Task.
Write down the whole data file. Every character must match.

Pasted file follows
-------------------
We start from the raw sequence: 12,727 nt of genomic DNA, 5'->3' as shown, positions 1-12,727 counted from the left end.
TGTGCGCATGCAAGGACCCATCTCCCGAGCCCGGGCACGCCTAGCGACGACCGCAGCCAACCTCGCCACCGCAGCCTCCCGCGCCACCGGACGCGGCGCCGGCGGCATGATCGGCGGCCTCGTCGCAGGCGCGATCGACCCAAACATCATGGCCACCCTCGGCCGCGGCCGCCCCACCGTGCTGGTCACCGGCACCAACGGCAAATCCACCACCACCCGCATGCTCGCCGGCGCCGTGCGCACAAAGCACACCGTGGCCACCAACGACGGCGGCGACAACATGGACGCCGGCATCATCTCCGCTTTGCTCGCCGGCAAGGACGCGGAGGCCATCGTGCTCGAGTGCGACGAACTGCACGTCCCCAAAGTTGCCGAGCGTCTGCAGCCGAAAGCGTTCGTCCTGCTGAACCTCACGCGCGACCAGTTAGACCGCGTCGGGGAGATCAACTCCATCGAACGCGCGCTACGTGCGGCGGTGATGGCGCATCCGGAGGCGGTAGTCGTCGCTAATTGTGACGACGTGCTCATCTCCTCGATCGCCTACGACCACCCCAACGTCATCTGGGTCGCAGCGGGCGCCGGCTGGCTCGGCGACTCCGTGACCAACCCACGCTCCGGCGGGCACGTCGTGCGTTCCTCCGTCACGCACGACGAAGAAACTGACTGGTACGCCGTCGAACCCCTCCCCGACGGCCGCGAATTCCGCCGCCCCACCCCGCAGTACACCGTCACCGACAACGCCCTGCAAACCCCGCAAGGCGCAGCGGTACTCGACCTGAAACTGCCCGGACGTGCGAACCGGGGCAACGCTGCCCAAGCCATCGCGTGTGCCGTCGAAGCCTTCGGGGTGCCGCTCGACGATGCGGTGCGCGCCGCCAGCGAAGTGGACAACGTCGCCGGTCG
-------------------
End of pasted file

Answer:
We start from the raw sequence: 12,727 nt of genomic DNA, 5'->3' as shown, positions 1-12,727 counted from the left end.
TGTGCGCATGCAAGGACCCATCTCCCGAGCCCGGGCACGCCTAGCGACGACCGCAGCCAACCTCGCCACCGCAGCCTCCCGCGCCACCGGACGCGGCGCCGGCGGCATGATCGGCGGCCTCGTCGCAGGCGCGATCGACCCAAACATCATGGCCACCCTCGGCCGCGGCCGCCCCACCGTGCTGGTCACCGGCACCAACGGCAAATCCACCACCACCCGCATGCTCGCCGGCGCCGTGCGCACAAAGCACACCGTGGCCACCAACGACGGCGGCGACAACATGGACGCCGGCATCATCTCCGCTTTGCTCGCCGGCAAGGACGCGGAGGCCATCGTGCTCGAGTGCGACGAACTGCACGTCCCCAAAGTTGCCGAGCGTCTGCAGCCGAAAGCGTTCGTCCTGCTGAACCTCACGCGCGACCAGTTAGACCGCGTCGGGGAGATCAACTCCATCGAACGCGCGCTACGTGCGGCGGTGATGGCGCATCCGGAGGCGGTAGTCGTCGCTAATTGTGACGACGTGCTCATCTCCTCGATCGCCTACGACCACCCCAACGTCATCTGGGTCGCAGCGGGCGCCGGCTGGCTCGGCGACTCCGTGACCAACCCACGCTCCGGCGGGCACGTCGTGCGTTCCTCCGTCACGCACGACGAAGAAACTGACTGGTACGCCGTCGAACCCCTCCCCGACGGCCGCGAATTCCGCCGCCCCACCCCGCAGTACACCGTCACCGACAACGCCCTGCAAACCCCGCAAGGCGCAGCGGTACTCGACCTGAAACTGCCCGGACGTGCGAACCGGGGCAACGCTGCCCAAGCCATCGCGTGTGCCGTCGAAGCCTTCGGGGTGCCGCTCGACGATGCGGTGCGCGCCGCCAGCGAAGTGGACAACGTCGCCGGTCG